This also brings up the important points of people who start the survey but don’t finish it. This survey is long, the questions are unfocused, and all the questions require answers. People just don’t care enough or have enough energy to answer this many questions, even about a sport they love and the survey provided a progress indicator to boot so people know exactly how much longer this survey is going to take. The question format is also very tedious and cognitively burdensome. A better answer is to narrow the survey down to a few key constructs and measure those constructs well and instead, what they’ve done is forced survey participants into giving easy answers or not attending to items in order to get the damn thing over with. Or worse yet, they just quit the survey. Bad data IS NOT better than any data and I’d be hard pressed to think the GPDA has gotten much use out of this exercise. Of course, that wouldn’t stop people from reporting out their findings but when that happens, I’ll be here for you.

 

 

 

0 0 votes
Article Rating
Subscribe
Notify of
guest

This site uses Akismet to reduce spam. Learn how your comment data is processed.

10 Comments
Oldest
Newest Most Voted
Inline Feedbacks
View all comments

Paul KieferJr

Given that I really have no knowledge of the science of surveys, how would you design this survey? What questions would you ask, how would you go about collecting the data, and how would you interpret it?

Bacon Wrapped Sushi

Interesting article and very true about this survey. I actually went and filled it out. I think it took me nearly 20-30 minutes to do, and was all over the place. As a passionate fan, I felt it was my responsibility to finish it no matter what, but I can definitely see many people bailing. You bring up excellent points about the type of audience who fills this out as well as “Ask questions first, figure it out later” mantra, as this survey definitely was that.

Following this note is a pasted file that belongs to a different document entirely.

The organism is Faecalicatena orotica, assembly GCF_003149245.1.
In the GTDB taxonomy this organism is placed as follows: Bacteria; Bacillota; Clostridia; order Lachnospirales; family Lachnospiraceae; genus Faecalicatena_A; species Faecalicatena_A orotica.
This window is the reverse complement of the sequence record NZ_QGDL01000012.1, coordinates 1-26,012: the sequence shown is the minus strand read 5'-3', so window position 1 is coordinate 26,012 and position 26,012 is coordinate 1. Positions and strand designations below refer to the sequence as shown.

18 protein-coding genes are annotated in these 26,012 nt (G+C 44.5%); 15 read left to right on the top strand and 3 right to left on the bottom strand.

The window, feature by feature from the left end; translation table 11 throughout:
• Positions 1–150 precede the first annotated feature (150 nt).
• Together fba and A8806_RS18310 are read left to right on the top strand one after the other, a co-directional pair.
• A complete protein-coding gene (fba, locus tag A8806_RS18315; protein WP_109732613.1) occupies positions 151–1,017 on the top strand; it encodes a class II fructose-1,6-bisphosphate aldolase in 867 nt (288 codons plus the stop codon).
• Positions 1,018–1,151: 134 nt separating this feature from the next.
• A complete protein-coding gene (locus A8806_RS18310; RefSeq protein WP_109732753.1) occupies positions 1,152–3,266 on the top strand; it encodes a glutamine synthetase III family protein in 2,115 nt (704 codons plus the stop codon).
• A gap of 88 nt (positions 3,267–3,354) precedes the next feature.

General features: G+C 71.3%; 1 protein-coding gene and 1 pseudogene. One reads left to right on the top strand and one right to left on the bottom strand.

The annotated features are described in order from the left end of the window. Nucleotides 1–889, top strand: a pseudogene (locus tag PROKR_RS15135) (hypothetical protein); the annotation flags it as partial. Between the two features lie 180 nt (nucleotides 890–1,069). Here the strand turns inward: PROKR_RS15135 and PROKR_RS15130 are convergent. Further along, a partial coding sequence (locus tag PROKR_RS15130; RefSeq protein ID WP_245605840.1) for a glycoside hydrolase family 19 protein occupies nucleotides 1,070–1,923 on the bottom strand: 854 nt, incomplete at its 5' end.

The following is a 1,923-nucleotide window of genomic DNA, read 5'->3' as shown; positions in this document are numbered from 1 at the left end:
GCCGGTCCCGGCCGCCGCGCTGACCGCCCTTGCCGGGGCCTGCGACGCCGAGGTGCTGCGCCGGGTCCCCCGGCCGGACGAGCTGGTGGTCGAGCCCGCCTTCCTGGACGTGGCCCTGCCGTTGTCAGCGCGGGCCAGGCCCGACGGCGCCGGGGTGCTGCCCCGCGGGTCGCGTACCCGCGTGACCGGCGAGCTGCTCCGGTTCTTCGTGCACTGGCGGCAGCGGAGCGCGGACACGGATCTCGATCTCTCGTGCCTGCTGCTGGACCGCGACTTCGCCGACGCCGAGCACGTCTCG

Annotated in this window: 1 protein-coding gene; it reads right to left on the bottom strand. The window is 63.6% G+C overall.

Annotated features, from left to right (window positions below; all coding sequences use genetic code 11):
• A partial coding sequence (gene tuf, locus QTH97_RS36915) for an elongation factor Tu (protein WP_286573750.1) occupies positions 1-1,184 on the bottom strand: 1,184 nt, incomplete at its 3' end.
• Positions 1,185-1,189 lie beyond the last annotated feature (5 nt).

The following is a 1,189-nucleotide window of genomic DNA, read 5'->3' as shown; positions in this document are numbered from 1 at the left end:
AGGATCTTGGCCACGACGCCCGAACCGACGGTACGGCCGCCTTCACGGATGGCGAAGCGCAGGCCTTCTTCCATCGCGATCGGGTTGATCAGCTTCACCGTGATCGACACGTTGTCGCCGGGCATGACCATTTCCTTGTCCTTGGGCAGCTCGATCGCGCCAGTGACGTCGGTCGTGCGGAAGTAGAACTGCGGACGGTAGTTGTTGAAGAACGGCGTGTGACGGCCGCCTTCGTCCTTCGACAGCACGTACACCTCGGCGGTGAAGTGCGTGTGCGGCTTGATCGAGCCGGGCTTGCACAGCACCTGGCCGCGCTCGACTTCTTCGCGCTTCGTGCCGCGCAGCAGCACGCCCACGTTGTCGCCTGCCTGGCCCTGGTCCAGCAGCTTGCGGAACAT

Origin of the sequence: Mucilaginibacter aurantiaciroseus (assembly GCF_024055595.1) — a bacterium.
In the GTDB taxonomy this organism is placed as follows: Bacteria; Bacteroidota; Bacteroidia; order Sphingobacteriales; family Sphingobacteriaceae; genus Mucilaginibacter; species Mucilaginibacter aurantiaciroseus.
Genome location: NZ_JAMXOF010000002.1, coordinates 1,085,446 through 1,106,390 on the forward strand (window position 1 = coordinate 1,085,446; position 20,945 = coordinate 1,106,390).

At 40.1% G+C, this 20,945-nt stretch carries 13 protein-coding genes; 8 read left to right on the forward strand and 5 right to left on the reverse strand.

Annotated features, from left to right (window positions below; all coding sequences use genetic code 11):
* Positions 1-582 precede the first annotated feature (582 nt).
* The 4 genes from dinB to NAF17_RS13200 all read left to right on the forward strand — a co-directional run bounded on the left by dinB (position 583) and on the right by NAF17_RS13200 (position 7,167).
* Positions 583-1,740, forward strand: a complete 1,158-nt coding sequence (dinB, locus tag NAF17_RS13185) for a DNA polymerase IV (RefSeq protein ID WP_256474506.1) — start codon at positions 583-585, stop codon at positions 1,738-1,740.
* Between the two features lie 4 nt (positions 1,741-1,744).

Alianora La Canta

Tracking favourite team/driver data allows patterns to be seen that help indicate what affects a fan’s viewpoint. It’s like tracking demographic data in a general survey – there are things that can’t and/or shouldn’t be done with it, but it allows the rest of the data to make more sense. If fans of big teams want customer cars and fans of small teams don’t, that shows where the likely upsides and downsides are going to be – or at least which opinion has the best marketing… I’m not entirely convinced it’s “ask questions first, decide the purpose later” – if… Read more »

MIE

Grace, have you looked at the Haymarket magazines (AUTOSPORT, F1 Racing, etc) survey? It’s yes / no / not applicable tick boxes, rather than a sliding scale. There is one free text box for technical regulation changes you would like to see.
I worry about yes/no answers, as the last survey asked if we wanted more overtaking, and that was interpreted as DRS.

runnah

You can have the best data in the world but if its interpreted by knuckleheads you won’t get good conclusions.

jakobusvdl

Thanks Grace, its good to get a bit of insight from an expert.
Taking a cynical view, if the survey is unfocused, does that give the GPDA’s more of a free rein to pick out the bits they like and use them to promote whatever causes they prefer?

Are Buntz

Thanks Grace.

“Bad data IS NOT better than any data”

@_canuck_

I quit the gpda survey less the 50% done, It was the same type of survey the Fia or F1 did a few years ago that gave us drs. The Magazine survey had better questions so i completed that one.

Fred Talmadge

Asking me prepared questions that have anticipated answers and possibly
leading questions to the result you want are not in my interest. If you want to sit down and have an open discussion then I’m open to that.

PM

I think the first point hits the nail on the head. What is the objective of the survey? Are the changes that fans propose actually going to be implemented? Highly unlikely. At best, this survey is going to lead to some sort of push in how f1 CONTENT is delivered since I feel that was the most relevant question to ask the fans. At worst, its going to be used as by the f1 politicians to push their own agenda when the survey happens to align with their wishes for the sport.